Side Hustle Success Stories: Allison Freeland

 Side Hustle Success Stories: Allison FreelandAllison’s strong zeal for marketing communications helped her achieve a successful side hustle.

How did you get started?

I started doing freelance when I my husband had to move down to Clemson, South Carolina for graduate school at Clemson University. Because it is a small town, the marketing communications jobs were scarce so I decided to build up my freelance client base and work as a contractor/freelancer for the year. I loved it so much that I continue doing it today, even though I have  full-time position.

How long have you been doing this?
Three and a half years

How do you make money (Hourly, By Project, Retainer or One Time Fee)?

I typically charge an hourly rate. If there is a particular campaign I am working on with a client, then they may prefer to bill me by project. I like to bill by the hour because it is sometimes difficult to gauge how many hours I will be spending on a particular project.

How do you get new clients?

All of my business thus far has come from LinkedIn (I make sure to optimize my profile to include keywords that people would search for when looking for freelance writing/marketing help), personal referrals, or old employers.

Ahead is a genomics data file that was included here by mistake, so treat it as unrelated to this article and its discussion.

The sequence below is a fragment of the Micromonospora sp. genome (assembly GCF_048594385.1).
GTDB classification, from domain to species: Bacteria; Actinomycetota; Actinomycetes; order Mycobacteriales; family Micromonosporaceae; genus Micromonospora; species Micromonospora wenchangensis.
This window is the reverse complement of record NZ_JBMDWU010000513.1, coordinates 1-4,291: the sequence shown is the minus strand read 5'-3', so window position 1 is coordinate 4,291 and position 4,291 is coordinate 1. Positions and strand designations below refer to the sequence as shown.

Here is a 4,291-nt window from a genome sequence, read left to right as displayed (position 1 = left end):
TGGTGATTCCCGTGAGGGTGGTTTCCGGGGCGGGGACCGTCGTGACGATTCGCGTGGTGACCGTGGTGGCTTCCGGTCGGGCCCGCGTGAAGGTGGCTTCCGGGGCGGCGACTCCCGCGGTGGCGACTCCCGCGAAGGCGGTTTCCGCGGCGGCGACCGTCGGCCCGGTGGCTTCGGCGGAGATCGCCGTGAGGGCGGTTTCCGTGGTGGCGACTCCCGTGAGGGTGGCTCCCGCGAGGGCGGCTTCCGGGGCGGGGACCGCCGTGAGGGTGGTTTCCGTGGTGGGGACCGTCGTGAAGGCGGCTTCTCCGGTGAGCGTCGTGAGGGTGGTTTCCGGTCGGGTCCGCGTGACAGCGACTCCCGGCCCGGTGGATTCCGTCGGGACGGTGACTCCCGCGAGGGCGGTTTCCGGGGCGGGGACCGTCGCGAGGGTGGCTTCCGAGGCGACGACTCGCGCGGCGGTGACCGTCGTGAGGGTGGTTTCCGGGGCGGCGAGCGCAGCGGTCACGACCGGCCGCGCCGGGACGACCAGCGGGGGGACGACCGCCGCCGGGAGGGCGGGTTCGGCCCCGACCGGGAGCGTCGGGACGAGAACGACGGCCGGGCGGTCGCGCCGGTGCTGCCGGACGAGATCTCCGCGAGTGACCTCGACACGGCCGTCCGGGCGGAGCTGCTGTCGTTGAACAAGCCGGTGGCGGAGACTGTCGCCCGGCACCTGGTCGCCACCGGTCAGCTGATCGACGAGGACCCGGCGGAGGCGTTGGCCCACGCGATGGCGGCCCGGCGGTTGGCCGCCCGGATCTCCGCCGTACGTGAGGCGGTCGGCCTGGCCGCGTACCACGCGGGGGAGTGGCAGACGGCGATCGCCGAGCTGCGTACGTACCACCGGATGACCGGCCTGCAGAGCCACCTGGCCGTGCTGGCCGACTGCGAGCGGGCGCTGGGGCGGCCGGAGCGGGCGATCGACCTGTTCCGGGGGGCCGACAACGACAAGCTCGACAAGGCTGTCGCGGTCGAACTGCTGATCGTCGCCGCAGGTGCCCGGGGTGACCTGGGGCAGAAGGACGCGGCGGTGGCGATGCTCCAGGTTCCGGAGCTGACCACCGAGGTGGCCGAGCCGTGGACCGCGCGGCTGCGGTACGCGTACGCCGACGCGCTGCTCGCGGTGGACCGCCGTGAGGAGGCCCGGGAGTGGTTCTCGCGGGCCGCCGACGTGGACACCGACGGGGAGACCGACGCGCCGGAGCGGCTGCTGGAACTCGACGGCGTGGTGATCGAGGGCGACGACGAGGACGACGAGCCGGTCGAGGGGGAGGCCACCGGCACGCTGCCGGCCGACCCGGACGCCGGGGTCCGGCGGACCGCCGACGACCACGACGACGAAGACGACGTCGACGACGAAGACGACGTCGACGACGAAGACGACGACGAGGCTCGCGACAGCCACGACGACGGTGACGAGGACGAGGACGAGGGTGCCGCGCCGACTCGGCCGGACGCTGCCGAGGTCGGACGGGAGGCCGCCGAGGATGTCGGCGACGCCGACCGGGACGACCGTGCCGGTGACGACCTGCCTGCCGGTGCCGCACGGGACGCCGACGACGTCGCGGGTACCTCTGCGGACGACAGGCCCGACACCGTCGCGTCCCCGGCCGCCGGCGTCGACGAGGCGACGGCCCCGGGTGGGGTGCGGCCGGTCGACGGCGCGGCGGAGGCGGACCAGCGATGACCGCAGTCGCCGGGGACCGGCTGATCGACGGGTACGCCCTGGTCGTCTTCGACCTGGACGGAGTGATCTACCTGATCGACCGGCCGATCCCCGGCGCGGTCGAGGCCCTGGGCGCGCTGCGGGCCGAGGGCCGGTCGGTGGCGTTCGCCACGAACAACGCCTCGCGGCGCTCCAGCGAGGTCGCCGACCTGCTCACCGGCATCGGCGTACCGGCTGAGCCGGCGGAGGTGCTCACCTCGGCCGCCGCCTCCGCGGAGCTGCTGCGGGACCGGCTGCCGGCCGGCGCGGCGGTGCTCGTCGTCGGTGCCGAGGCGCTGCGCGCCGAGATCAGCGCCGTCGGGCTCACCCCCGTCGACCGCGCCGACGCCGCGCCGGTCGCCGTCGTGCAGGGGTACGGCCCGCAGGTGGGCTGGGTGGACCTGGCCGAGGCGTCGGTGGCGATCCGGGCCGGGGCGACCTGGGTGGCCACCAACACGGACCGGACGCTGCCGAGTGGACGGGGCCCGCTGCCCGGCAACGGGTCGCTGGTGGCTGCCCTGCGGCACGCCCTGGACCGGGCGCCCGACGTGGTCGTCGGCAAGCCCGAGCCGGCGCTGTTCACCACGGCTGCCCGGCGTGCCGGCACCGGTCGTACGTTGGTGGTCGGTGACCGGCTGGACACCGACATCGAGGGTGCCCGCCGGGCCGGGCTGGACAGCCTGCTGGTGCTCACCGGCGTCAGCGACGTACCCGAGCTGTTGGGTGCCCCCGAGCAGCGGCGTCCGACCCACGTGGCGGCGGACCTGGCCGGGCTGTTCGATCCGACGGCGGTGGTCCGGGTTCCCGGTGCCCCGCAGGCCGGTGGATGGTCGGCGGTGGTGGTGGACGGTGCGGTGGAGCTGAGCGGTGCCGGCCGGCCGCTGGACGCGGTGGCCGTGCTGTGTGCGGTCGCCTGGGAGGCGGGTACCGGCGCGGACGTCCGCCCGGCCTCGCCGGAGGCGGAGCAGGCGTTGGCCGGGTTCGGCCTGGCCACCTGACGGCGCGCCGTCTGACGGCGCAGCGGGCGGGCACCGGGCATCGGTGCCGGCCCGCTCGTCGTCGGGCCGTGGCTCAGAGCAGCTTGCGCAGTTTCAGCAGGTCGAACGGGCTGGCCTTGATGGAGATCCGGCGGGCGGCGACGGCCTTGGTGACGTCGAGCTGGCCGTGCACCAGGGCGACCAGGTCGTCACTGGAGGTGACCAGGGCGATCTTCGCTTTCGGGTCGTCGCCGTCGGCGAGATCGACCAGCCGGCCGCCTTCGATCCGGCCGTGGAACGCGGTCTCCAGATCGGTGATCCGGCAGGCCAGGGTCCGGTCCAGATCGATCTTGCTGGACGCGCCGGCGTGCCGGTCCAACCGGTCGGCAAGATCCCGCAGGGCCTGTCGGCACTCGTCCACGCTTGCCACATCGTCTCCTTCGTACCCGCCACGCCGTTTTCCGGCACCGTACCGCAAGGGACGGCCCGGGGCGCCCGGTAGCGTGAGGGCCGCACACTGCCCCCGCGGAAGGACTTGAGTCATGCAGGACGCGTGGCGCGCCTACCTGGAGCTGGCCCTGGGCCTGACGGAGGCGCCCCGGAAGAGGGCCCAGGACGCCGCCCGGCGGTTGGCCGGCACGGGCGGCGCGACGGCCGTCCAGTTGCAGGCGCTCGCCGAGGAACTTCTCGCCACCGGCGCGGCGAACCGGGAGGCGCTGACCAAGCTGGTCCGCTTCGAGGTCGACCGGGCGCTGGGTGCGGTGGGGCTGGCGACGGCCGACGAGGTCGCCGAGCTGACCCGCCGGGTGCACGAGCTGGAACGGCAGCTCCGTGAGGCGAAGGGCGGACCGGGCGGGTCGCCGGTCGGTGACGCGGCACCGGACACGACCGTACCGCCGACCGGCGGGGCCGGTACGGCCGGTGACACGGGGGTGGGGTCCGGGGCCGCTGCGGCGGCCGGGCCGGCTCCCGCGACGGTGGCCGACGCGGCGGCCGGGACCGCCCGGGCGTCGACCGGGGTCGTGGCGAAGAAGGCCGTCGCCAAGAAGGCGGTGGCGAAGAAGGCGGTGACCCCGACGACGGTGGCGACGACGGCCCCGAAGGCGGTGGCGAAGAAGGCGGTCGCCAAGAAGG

When do you work on your side hustle?

I use a lot of the cold, Minnesota winter weekends to do work. (I live and work in Minneapolis). What else is there to do when it’s twenty degrees outside? I am in my late twenties and without children so I have the free time to dedicate to freelancing.

Do you have tips or resources for a person who just started a side hustle or wants to start one?

Oh yes. You learn so much as you go along… My husband, who is an architect, has started side work as well and I teach him tricks of the trade as he goes along as well. Even though it’s a completely different industry things like invoicing, tracking work, client services, and even marketing your business are consistent in any vertical.

1) Be firm on your rates. If you are good, you are not a commodity, so it’s important to charge what your true value is. Charge for meetings, brainstorms, and your actual work.
2) If you charge by the hour, make sure that you keep a daily tab of the hours you work. It’s as simple as adding it to a Google Calendar or Excel spreadsheet.
3) Link up with an accountant that specializes in freelance or sole proprietary businesses. As tax time comes, it’s important to work with someone who knows the particular tax breaks, write offs, and other tax issues.
Where can we go to connect with you?

My LinkedIn

If you want to learn step-by-step how to get your own Side Hustle going my eBook Start a Side Hustle With Skills You Already Have breaks it down for you, making it simple to get started on your own Side Hustle today.

 

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